LGBT: Take 'Pride'

  • Published
  • By 45th Space Wing
  • The Pride Month Observance Committee
Earlier this month, President Barack Obama issued a proclamation declaring June as Lesbian, Gay, Bisexual, and Transgender month.

The proclamation notes the progress across the nation toward marriage equality and the steps taken toward protections for transgender Americans.

The Department of Defense and the Office of Diversity Management have added LGBT Pride Month as an annual observance to be celebrated by military and civilian members of the Armed Forces. During the month of June, all DOD personnel are encouraged to recognize the accomplishments of all members of its workforce and what this group of individuals has helped achieve by their service to the nation.

The Pentagon presented the need for continued reduction in barriers and to acknowledge that while we have come a long way...we still have a long way to go.

Regardless of one's orientation, the Pride Month Service Committee believes it is an honor to observe Pride month and celebrate our fellow humankind.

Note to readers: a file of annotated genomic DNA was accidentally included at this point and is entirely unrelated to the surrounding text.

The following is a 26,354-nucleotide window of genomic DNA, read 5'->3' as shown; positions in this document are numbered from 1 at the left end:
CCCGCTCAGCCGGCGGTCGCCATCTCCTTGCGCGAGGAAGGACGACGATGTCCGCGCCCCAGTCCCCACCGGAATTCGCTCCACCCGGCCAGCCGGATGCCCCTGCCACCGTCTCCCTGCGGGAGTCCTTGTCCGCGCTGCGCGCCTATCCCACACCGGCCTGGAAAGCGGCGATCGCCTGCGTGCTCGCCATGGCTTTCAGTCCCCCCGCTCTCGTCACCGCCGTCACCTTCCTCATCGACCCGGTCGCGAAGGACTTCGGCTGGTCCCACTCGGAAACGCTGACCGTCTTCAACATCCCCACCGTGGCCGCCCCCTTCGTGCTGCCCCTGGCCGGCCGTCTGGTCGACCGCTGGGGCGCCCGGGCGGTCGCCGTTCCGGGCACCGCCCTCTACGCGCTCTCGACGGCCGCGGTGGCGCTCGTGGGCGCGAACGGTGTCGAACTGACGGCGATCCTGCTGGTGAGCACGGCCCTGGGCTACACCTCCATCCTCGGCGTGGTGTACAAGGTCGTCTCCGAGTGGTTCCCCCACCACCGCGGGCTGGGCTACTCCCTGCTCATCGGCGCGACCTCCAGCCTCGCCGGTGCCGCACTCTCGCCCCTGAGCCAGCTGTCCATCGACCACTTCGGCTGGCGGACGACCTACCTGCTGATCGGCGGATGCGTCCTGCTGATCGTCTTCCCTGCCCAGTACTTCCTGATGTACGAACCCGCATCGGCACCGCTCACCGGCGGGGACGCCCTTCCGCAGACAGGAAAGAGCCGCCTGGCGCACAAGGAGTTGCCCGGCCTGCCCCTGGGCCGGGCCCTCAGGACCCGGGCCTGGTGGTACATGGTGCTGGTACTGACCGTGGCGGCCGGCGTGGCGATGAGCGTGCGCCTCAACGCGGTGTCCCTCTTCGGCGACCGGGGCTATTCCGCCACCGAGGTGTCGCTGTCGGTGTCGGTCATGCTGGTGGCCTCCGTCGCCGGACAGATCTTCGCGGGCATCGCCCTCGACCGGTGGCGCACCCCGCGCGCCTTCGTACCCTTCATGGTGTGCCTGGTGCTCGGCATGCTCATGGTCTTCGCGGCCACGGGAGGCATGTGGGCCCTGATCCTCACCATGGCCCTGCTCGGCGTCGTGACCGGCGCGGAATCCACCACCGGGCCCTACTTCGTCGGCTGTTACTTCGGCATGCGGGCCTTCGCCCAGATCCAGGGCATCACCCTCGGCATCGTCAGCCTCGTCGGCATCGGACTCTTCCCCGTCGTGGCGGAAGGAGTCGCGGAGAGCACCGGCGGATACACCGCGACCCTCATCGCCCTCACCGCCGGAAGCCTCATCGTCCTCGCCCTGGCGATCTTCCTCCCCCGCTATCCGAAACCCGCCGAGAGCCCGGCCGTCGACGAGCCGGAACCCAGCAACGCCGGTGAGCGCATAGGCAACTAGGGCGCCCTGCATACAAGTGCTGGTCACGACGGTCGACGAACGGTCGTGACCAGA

One of the best ways of furthering progress is through the development and dissemination of knowledge. Observances aim to increase knowledge and encourage participation in Pride month.

This article presents terms to help explain LGBT, as well as additional resources for learning more about Pride month. A second article introduces LGBT historical figures who have contributed to this great nation, while a third article coincides with National Pride Day June 28 and examines the history of Stonewall.

Knowing the history of diverse groups helps grow perspective. The value of perspective, from all walks of life, cannot be underestimated when completing a mission successfully. Research has shown that diversity contributes to creativity, productivity and work quality. We encourage you to take time to learn the facts. It helps generate a deeper understanding of one another.

What do the letters LGBT stand for?
L, G
and B: refer to sexual orientation designations.
T: those whose gender identity is either transgender or non-conforming to the sex they were assigned at birth.
You may have heard some include the letter Q. This represents individuals who identify as neither traditionally male nor female and prefer to be referred to as genderqueer or queer.

For more information about Pride month, visit,, the Patrick Air Force Base library, or the Defense Equal Opportunity Management Institute library.

Some information in this article is attributed to: DOD celebrates LGBT Pride Month and the American Psychological Association.